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Flight Cancellations Due To Winter Storm Juno Cost U.S. Economy $230 Million

January 29, 2015 - Cancelled flights from the January 2015 nor'easter winter storm, Juno that struck the upper East Coast this week cost the U.S. economy $230 million in passengers’ lost activity, economists at the U.S. Travel Association calculate. 

Juno was an active and powerful winter storm that went across the Central and Eastern United States. The storm disrupted transportation, with snow emergencies declared in six states and travel bans enacted in Connecticut, New Jersey, New York City, Massachusetts and Rhode Island in which thousands of flights were cancelled. 

Up to 34.5 in of snow fell in Worcester, Massachusetts, marking the city's largest storm total accumulation on record.

The Blue Hill Observatory in Massachusetts observed 30.8 in, or the second largest storm total accumulation on record, while both Providence, Rhode Island and Portland, Maine recorded their fourth largest storm total accumulations on record, at 19.1 in. Boston, Massachusetts observed 24.6 in (62 cm) of snow, its largest January storm total accumulation and its sixth largest storm total accumulation on record.

Each cancelled domestic flight costs the economy $31,600 under a formula U.S. Travel researchers developed last year to highlight air travel infrastructure issues. The economic loss figure of $230 million is based on approximately 7,300 domestic flights cancelled due to the recent storm, according to information derived from media reports.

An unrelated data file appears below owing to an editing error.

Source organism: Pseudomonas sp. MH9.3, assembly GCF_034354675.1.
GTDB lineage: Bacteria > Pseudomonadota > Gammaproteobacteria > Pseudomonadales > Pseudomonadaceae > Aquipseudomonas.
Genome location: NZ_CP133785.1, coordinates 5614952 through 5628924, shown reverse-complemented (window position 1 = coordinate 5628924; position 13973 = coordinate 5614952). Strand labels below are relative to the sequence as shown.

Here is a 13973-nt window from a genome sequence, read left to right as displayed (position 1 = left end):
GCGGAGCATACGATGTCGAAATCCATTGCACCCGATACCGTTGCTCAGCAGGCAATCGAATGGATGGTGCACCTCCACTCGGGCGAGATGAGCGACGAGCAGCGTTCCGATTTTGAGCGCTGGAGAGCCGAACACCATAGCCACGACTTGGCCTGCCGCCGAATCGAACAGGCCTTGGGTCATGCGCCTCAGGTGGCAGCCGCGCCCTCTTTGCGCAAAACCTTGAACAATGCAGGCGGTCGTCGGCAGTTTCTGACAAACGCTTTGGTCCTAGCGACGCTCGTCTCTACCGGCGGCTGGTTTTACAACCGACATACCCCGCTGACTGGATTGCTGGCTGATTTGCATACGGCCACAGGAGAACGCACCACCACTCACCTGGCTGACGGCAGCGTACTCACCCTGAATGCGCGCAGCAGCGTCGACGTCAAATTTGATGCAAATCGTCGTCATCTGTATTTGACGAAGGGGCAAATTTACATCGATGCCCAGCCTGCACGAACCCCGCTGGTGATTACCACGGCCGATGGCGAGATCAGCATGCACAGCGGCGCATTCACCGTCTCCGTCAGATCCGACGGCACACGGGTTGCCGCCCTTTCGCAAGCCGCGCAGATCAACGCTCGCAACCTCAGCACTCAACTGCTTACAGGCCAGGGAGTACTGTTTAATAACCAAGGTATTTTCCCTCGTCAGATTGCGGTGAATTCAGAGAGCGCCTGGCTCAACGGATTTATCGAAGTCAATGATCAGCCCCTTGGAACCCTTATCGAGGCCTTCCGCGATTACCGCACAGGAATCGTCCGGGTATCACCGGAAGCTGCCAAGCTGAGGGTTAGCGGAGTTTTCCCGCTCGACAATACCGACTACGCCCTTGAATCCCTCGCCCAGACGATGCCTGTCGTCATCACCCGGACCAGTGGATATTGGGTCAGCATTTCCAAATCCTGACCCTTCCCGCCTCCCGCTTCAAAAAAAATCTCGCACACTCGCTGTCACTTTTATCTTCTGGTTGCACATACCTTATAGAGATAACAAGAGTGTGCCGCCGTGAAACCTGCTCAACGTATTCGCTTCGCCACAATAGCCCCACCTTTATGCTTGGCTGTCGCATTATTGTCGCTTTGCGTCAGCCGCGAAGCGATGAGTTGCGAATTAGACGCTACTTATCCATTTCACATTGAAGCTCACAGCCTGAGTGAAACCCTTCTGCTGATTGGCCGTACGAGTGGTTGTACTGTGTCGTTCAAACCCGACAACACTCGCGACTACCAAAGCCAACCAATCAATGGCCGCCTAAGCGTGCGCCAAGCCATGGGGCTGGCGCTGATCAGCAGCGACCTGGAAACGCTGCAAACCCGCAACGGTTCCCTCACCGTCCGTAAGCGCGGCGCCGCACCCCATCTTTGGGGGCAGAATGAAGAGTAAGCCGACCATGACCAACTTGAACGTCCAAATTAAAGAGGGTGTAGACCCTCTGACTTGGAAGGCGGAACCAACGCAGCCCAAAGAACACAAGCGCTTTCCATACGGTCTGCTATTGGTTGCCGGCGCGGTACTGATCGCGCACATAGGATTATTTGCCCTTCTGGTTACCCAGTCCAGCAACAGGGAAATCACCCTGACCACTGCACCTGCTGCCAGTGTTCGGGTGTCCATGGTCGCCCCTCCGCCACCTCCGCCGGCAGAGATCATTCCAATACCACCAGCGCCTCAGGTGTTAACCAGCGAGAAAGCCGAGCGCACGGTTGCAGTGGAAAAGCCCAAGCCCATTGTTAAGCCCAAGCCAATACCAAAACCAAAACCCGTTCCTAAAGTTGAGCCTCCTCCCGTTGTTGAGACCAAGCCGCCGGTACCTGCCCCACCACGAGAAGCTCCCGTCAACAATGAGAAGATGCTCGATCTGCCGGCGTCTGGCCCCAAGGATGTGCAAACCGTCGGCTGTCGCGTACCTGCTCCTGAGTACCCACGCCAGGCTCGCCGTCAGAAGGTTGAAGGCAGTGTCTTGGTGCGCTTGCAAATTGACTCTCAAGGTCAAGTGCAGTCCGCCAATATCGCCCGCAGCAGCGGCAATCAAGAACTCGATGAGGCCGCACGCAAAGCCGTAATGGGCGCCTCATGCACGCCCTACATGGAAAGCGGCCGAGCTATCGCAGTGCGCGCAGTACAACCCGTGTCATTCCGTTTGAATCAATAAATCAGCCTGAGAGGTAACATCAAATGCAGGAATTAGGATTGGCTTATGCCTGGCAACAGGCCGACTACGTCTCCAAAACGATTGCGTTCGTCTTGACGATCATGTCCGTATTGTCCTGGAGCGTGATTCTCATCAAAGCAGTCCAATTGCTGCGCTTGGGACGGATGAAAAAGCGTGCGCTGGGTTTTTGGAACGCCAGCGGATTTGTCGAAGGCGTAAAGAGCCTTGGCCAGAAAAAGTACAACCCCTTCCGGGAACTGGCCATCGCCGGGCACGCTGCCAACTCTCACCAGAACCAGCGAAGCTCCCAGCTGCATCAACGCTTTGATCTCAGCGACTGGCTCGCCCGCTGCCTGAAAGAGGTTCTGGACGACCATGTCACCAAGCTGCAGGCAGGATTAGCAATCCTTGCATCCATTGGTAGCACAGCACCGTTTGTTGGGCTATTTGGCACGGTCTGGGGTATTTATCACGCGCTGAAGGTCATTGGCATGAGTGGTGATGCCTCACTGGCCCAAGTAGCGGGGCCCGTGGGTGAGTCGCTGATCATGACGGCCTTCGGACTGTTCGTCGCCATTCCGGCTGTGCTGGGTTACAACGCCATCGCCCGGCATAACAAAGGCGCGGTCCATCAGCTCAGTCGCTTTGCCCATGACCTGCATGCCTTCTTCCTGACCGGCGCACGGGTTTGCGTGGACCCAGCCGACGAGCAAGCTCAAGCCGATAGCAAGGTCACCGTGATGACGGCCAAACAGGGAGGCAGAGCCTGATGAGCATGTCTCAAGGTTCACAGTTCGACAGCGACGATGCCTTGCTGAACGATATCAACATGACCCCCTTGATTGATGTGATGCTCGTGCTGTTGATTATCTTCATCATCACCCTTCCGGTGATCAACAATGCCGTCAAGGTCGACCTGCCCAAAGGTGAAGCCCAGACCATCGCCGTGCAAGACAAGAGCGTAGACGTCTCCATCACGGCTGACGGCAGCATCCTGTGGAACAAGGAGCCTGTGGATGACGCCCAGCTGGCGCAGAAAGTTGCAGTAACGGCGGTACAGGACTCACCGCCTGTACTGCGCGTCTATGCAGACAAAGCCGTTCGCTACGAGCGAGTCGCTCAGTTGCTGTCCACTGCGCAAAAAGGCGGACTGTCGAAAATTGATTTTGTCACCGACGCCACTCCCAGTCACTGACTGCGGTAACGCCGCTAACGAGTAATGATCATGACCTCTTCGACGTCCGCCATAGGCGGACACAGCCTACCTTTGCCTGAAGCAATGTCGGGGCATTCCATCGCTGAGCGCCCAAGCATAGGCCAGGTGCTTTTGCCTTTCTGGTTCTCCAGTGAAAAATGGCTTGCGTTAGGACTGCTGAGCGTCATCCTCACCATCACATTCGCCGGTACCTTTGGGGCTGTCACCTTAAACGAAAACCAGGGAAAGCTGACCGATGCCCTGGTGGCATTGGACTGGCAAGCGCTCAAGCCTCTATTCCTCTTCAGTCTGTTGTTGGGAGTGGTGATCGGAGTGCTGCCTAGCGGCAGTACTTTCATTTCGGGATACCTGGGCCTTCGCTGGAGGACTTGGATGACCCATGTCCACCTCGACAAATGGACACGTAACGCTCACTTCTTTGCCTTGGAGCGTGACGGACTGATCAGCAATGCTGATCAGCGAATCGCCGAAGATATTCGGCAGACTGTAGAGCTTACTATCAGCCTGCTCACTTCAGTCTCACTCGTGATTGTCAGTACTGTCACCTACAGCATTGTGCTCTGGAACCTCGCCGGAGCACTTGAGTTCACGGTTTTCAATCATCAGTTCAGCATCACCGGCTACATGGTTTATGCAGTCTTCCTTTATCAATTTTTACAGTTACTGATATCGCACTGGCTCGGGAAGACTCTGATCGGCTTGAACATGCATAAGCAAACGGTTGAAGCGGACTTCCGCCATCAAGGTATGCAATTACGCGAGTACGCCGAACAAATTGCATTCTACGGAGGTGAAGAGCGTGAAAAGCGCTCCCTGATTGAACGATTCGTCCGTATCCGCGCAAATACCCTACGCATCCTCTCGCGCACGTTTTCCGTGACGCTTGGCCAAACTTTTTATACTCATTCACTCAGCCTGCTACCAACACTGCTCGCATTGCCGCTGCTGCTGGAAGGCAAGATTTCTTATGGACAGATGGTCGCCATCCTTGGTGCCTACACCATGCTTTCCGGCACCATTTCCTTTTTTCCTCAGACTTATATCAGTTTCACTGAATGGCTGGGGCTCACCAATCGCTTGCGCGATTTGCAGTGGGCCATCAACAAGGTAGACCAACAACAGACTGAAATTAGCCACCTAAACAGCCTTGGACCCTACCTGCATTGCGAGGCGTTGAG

And that number only accounts for passengers on those flights and the spending they would otherwise inject into the economy, not the impact on the airline industry. Because of discrepancies in how each carrier tabulates its costs, there is no industry-wide data available for the airline sector.



“Storms that affect travel are a fact of life, but being able to calculate the exact economic impact is valuable for how we prepare for them as a nation,” said U.S. Travel President and CEO Roger Dow. “Our air travel infrastructure has been falling behind the rest of the world for years, and Washington cannot agree on how we pay for sorely needed improvements. When an event like Juno comes along, it’s important for politicians and the public to realize that there is a serious cost to consumers and the economy, which we could help mitigate with infrastructure investments.” 

U.S. Travel’s 2014 research also determined that every hour a flight is merely delayed, as opposed to cancelled outright, costs the U.S. economy an average of $3,300 in passenger-related economic activity. The direct-impact figure includes the costs of canceled trips, passenger time lost, missed connections and missed travel activities. The estimates are based on a combination of airline traffic and on-time data; air traveler behavior and characteristics data collected through U.S. Travel surveys; the monthly TravelsAmerica survey conducted by research firm TNS; and U.S. Travel’s proprietary economic models.

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